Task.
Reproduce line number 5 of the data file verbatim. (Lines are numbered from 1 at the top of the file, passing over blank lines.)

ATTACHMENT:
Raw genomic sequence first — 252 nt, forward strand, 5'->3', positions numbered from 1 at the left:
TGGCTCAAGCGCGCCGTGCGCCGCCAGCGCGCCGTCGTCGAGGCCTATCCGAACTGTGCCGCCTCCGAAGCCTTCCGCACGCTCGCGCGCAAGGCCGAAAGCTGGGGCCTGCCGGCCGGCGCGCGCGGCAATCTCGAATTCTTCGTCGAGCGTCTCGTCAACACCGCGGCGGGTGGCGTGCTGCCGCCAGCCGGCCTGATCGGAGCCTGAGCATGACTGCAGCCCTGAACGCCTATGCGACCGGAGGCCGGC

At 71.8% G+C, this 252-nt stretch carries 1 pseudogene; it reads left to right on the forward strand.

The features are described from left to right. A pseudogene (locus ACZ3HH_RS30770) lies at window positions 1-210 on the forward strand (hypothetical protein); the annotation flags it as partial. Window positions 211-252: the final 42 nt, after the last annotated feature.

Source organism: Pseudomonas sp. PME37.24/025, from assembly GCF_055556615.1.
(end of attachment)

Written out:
Source organism: Pseudomonas sp. PME37.24/025, from assembly GCF_055556615.1.